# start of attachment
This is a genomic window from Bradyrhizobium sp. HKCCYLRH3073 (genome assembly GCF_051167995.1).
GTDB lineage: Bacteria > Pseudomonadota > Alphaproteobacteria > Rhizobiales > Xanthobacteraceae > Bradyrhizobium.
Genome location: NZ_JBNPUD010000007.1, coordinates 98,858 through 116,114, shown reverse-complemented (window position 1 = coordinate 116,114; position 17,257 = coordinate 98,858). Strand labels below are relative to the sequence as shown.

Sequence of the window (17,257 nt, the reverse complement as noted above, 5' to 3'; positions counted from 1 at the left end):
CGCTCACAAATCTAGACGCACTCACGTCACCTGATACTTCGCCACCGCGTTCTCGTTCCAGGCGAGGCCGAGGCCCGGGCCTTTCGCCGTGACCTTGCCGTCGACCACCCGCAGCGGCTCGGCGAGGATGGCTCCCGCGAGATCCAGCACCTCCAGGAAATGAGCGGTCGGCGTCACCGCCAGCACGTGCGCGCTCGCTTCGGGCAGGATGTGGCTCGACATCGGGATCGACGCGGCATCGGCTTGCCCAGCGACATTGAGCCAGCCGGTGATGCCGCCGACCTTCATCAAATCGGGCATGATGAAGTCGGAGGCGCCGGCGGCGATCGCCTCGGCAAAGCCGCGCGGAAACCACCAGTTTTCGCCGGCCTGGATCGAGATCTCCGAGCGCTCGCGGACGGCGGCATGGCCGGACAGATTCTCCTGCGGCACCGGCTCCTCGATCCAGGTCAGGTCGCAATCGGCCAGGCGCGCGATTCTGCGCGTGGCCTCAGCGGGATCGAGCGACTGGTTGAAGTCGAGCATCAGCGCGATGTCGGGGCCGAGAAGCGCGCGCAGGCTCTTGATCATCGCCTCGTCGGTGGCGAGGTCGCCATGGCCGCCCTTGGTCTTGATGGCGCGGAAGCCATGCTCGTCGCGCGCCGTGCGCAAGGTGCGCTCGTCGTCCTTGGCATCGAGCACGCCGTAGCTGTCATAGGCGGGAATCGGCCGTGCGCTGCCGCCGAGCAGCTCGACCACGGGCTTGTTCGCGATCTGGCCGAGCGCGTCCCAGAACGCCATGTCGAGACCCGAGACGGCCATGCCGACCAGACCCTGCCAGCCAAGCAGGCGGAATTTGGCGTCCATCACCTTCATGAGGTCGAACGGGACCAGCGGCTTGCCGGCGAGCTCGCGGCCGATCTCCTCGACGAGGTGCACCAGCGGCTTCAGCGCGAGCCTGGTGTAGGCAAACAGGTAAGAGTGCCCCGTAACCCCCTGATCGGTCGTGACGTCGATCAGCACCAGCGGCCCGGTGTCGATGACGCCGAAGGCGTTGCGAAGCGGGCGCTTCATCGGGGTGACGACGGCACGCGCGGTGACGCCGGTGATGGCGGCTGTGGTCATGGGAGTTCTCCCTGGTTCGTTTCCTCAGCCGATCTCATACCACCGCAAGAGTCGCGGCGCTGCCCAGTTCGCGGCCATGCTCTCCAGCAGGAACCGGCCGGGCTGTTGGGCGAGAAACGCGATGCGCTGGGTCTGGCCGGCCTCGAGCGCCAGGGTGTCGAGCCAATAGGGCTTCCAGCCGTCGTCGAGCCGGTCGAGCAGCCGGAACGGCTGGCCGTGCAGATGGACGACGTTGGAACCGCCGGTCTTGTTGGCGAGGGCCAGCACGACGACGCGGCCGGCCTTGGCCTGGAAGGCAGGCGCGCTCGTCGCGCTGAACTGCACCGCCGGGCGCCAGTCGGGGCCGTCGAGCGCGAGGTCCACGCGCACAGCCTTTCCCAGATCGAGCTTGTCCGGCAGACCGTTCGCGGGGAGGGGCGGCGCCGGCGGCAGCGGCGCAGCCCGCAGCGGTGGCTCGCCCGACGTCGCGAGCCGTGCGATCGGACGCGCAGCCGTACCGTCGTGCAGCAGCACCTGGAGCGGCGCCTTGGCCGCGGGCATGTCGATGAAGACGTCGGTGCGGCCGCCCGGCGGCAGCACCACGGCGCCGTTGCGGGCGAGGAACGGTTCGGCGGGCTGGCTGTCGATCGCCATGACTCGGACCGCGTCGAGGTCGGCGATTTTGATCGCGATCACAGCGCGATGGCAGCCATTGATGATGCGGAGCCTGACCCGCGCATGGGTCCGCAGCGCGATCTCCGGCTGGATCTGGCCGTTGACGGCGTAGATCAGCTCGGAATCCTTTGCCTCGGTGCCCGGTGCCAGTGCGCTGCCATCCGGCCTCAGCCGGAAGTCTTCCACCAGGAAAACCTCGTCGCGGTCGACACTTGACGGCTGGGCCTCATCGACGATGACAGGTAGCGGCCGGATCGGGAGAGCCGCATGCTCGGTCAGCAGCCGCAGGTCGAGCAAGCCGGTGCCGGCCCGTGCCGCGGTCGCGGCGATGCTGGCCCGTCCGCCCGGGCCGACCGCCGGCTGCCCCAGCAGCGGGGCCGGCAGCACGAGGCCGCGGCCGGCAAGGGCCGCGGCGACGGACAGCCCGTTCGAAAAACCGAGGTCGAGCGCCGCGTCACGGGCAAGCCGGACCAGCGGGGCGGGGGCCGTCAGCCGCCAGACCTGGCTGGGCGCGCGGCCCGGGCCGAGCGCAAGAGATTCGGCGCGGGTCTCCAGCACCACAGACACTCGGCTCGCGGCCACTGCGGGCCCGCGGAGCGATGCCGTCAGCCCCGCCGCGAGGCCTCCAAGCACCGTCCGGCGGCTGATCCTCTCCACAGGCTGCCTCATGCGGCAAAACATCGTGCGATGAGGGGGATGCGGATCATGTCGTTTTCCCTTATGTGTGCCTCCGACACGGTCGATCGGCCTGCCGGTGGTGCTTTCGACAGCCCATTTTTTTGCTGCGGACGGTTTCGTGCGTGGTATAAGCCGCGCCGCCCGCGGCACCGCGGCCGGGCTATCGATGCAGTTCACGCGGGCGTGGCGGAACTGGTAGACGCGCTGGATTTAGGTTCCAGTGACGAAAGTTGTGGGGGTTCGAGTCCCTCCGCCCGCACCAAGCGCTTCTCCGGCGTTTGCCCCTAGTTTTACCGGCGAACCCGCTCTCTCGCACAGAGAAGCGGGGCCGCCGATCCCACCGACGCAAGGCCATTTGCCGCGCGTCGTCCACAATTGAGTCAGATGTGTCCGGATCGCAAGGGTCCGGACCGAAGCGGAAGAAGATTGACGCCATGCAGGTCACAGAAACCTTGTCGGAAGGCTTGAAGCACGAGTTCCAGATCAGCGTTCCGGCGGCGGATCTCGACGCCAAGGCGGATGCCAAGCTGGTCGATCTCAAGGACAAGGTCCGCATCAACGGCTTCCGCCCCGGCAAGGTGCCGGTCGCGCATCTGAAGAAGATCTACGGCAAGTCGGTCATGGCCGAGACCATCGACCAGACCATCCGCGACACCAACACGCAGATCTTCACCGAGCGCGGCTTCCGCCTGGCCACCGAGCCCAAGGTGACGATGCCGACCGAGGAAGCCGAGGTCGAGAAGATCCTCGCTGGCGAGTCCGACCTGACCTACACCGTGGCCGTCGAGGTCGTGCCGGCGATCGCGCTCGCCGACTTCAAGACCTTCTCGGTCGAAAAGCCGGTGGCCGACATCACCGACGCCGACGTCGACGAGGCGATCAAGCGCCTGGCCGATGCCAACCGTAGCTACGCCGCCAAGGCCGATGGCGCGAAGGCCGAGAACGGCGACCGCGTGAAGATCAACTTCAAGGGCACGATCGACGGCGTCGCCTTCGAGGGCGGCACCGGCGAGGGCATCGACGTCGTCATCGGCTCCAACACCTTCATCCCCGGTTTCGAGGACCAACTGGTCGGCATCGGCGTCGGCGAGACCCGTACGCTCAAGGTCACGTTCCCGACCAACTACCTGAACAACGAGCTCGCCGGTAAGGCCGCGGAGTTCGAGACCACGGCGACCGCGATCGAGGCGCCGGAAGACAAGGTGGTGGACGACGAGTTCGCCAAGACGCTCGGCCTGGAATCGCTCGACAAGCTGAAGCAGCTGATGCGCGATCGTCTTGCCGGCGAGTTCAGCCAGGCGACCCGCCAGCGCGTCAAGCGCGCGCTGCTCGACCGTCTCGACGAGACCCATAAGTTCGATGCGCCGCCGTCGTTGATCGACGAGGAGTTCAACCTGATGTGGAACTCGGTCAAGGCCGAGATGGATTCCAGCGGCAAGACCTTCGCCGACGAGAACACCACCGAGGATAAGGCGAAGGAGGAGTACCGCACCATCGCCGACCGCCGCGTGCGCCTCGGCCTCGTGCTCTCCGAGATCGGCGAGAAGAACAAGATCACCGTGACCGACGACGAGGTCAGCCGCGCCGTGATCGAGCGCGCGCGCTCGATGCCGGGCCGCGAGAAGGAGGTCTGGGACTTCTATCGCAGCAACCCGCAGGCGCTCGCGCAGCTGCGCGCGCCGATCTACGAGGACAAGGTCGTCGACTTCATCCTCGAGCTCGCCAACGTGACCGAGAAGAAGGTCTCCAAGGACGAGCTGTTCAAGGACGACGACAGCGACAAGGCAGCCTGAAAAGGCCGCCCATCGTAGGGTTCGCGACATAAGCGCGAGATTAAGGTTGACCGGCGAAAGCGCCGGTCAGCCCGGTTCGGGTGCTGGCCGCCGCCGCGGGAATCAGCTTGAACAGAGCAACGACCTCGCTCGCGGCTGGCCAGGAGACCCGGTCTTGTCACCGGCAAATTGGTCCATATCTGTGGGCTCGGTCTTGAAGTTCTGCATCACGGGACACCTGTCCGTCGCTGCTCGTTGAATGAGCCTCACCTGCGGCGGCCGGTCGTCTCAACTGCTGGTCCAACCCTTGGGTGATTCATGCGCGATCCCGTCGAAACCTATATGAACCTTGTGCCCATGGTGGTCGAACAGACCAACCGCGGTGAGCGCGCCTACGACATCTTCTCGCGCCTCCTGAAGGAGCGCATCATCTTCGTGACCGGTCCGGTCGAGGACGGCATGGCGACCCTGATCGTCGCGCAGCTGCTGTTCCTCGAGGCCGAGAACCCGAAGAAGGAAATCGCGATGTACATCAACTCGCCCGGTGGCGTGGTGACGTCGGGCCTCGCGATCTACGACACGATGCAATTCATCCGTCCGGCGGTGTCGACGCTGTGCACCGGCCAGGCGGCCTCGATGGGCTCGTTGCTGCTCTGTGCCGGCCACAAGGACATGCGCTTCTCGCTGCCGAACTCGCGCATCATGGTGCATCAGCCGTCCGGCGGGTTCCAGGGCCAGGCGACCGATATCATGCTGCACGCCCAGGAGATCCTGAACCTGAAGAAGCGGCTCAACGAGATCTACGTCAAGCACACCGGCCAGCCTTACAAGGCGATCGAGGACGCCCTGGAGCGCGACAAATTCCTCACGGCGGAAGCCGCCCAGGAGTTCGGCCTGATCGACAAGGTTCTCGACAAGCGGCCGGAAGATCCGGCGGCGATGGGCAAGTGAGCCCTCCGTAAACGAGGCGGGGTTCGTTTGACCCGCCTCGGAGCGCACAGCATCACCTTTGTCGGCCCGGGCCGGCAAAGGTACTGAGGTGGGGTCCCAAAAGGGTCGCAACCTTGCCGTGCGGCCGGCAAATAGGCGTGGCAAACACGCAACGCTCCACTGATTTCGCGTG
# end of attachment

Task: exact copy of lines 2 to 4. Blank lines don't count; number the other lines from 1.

GTDB lineage: Bacteria > Pseudomonadota > Alphaproteobacteria > Rhizobiales > Xanthobacteraceae > Bradyrhizobium.
Genome location: NZ_JBNPUD010000007.1, coordinates 98,858 through 116,114, shown reverse-complemented (window position 1 = coordinate 116,114; position 17,257 = coordinate 98,858). Strand labels below are relative to the sequence as shown.

Sequence of the window (17,257 nt, the reverse complement as noted above, 5' to 3'; positions counted from 1 at the left end):